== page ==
Special Issue "Germplasm Resources of Horticultural Crops and Their Use to Improve Abiotic Stress Tolerance"

A special issue of Plants (ISSN 2223-7747). This special issue belongs to the section "Plant Genetic Resources".

Deadline for manuscript submissions: 20 December 2022 | Viewed by 598

Special Issue Editors

Prof. Dr. Radu Sumalan
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Guest Editor
Faculty of Horticulture and Forestry, Banat’s University of Agricultural Sciences and Veterinary Medicine “King Michael I of Romania” from Timisoara, 119 Calea Aradului, 300645 Timisoara, Romania
Interests: plant physiology; abiotic stress in plants; biodiversity; metabolomics; biomass production; chlorophyll and proline content; active compounds; horticultural crops
Prof. Dr. Adriana F. Sestras
E-Mail Website
Guest Editor
Faculty of Horticulture, University of Agricultural Sciences and Veterinary Medicine of Cluj-Napoca, 400372 Cluj-Napoca, Romania
Interests: biodiversity; biostatistics; ecology; horticulture; plant breeding
Special Issues, Collections and Topics in MDPI journals
Prof. Dr. Monica Boscaiu
E-Mail Website
Guest Editor
Mediterranean Agroforestry Institute, Universitat Politècnica de València, Camino de Vera s/n, 46022 Valencia, Spain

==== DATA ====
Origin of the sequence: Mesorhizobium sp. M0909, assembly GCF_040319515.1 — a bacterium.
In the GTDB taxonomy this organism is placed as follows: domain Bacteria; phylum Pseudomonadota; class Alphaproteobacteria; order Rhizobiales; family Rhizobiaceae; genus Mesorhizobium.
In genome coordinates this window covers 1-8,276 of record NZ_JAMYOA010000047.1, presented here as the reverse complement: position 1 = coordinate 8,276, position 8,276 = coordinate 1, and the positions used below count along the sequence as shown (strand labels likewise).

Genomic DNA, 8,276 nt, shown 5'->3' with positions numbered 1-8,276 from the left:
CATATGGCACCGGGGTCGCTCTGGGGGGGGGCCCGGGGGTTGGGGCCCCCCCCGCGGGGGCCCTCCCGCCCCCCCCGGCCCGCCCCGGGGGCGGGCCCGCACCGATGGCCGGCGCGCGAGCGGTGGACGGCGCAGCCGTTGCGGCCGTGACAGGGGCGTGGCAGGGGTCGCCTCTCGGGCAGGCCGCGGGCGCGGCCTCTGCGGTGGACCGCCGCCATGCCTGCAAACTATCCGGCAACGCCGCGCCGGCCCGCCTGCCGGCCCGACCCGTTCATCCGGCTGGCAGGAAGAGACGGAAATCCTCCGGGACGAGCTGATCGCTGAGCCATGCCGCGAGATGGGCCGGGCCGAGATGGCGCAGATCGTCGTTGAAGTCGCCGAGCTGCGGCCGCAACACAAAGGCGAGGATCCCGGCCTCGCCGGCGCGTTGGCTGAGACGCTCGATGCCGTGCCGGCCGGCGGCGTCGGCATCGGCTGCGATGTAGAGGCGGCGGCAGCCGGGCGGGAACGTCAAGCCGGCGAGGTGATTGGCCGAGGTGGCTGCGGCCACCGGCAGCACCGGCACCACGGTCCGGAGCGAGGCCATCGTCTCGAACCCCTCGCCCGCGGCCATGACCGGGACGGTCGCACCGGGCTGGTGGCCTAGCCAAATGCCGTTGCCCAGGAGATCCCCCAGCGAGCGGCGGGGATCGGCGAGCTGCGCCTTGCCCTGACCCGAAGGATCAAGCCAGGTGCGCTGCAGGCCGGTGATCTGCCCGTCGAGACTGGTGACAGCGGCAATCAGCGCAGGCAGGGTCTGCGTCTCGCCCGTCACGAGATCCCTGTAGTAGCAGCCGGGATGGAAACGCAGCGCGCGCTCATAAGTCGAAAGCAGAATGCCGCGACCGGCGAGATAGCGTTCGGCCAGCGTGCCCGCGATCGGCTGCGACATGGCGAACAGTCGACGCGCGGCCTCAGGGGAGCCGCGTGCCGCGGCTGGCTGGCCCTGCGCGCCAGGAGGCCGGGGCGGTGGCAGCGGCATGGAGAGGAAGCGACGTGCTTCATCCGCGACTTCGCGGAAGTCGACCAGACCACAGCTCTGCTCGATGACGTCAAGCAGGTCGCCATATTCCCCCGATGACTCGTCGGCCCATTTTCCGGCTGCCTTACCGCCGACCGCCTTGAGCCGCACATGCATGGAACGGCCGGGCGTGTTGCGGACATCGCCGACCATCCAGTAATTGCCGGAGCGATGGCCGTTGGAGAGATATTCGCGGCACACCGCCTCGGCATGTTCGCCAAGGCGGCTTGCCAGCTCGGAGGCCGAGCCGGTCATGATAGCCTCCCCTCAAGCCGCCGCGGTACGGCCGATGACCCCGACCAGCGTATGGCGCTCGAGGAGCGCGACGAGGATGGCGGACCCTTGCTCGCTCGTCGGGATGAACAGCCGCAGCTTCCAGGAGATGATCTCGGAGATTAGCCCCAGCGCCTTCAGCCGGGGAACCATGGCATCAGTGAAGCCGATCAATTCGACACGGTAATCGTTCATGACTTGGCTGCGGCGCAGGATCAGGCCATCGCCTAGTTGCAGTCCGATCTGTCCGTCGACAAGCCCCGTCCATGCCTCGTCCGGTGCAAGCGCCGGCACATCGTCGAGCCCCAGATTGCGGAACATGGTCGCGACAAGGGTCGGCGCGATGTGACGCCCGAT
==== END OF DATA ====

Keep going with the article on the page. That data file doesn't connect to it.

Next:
Interests: plant ecology; abiotic stress responses; ecology of seed germination; halophytes; stress-tolerant crops
Special Issues, Collections and Topics in MDPI journals

Special Issue Information

Dear Colleagues,

Human society requires ever-increasing and diversified food resources, and climate change and unadapted technologies are creating huge pressures on horticultural ecosystems for food production. The germplasm of a horticultural species is an essential genetic resource for identifying and selecting valuable attributes of tolerance to abiotic stressors. In recent decades, the investigation techniques of the physiological processes involved in increasing the tolerance of plants to stressors have reached levels of performance that are difficult to imagine, and their association with methods of molecular biology, breeding or applied biochemistry, have led to the achievement of remarkable findings in horticultural species. Additionally, huge advances have been made in the use of artificial intelligence, integrated sensor systems, information, analysis and communication technologies for the induction, detection and monitoring of abiotic parameters that can act as stressors of plants, with a determination of the impact on metabolic processes of productivity and the quality of crops.